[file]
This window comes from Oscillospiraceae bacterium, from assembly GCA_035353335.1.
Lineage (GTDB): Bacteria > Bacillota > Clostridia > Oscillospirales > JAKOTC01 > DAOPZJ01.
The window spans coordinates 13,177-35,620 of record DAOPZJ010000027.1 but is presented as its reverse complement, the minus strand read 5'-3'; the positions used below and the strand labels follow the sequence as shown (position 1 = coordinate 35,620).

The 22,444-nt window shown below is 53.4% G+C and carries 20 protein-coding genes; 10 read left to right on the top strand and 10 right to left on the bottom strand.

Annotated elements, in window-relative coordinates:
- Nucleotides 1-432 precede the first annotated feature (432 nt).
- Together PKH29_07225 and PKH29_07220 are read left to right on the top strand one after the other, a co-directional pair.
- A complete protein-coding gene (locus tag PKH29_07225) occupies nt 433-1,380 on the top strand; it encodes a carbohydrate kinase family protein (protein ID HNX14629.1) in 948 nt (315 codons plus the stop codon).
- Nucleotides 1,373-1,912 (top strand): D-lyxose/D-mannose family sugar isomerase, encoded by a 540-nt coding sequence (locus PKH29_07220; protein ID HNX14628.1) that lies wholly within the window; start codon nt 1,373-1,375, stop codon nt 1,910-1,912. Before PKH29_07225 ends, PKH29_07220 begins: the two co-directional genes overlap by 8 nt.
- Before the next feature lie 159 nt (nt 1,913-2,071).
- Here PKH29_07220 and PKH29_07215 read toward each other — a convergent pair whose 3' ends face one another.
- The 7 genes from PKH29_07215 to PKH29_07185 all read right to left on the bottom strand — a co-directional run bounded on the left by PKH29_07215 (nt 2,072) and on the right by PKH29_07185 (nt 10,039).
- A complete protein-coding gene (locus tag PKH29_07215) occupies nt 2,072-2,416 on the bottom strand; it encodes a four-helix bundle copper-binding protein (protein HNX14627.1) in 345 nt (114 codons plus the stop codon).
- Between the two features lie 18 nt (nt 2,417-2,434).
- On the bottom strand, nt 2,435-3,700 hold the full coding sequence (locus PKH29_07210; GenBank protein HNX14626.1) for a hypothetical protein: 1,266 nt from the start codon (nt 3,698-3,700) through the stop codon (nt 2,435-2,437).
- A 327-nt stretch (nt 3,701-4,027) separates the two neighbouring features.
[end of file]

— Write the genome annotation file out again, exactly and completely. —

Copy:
This window comes from Oscillospiraceae bacterium, from assembly GCA_035353335.1.
Lineage (GTDB): Bacteria > Bacillota > Clostridia > Oscillospirales > JAKOTC01 > DAOPZJ01.
The window spans coordinates 13,177-35,620 of record DAOPZJ010000027.1 but is presented as its reverse complement, the minus strand read 5'-3'; the positions used below and the strand labels follow the sequence as shown (position 1 = coordinate 35,620).

The 22,444-nt window shown below is 53.4% G+C and carries 20 protein-coding genes; 10 read left to right on the top strand and 10 right to left on the bottom strand.

Annotated elements, in window-relative coordinates:
- Nucleotides 1-432 precede the first annotated feature (432 nt).
- Together PKH29_07225 and PKH29_07220 are read left to right on the top strand one after the other, a co-directional pair.
- A complete protein-coding gene (locus tag PKH29_07225) occupies nt 433-1,380 on the top strand; it encodes a carbohydrate kinase family protein (protein ID HNX14629.1) in 948 nt (315 codons plus the stop codon).
- Nucleotides 1,373-1,912 (top strand): D-lyxose/D-mannose family sugar isomerase, encoded by a 540-nt coding sequence (locus PKH29_07220; protein ID HNX14628.1) that lies wholly within the window; start codon nt 1,373-1,375, stop codon nt 1,910-1,912. Before PKH29_07225 ends, PKH29_07220 begins: the two co-directional genes overlap by 8 nt.
- Before the next feature lie 159 nt (nt 1,913-2,071).
- Here PKH29_07220 and PKH29_07215 read toward each other — a convergent pair whose 3' ends face one another.
- The 7 genes from PKH29_07215 to PKH29_07185 all read right to left on the bottom strand — a co-directional run bounded on the left by PKH29_07215 (nt 2,072) and on the right by PKH29_07185 (nt 10,039).
- A complete protein-coding gene (locus tag PKH29_07215) occupies nt 2,072-2,416 on the bottom strand; it encodes a four-helix bundle copper-binding protein (protein HNX14627.1) in 345 nt (114 codons plus the stop codon).
- Between the two features lie 18 nt (nt 2,417-2,434).
- On the bottom strand, nt 2,435-3,700 hold the full coding sequence (locus PKH29_07210; GenBank protein HNX14626.1) for a hypothetical protein: 1,266 nt from the start codon (nt 3,698-3,700) through the stop codon (nt 2,435-2,437).
- A 327-nt stretch (nt 3,701-4,027) separates the two neighbouring features.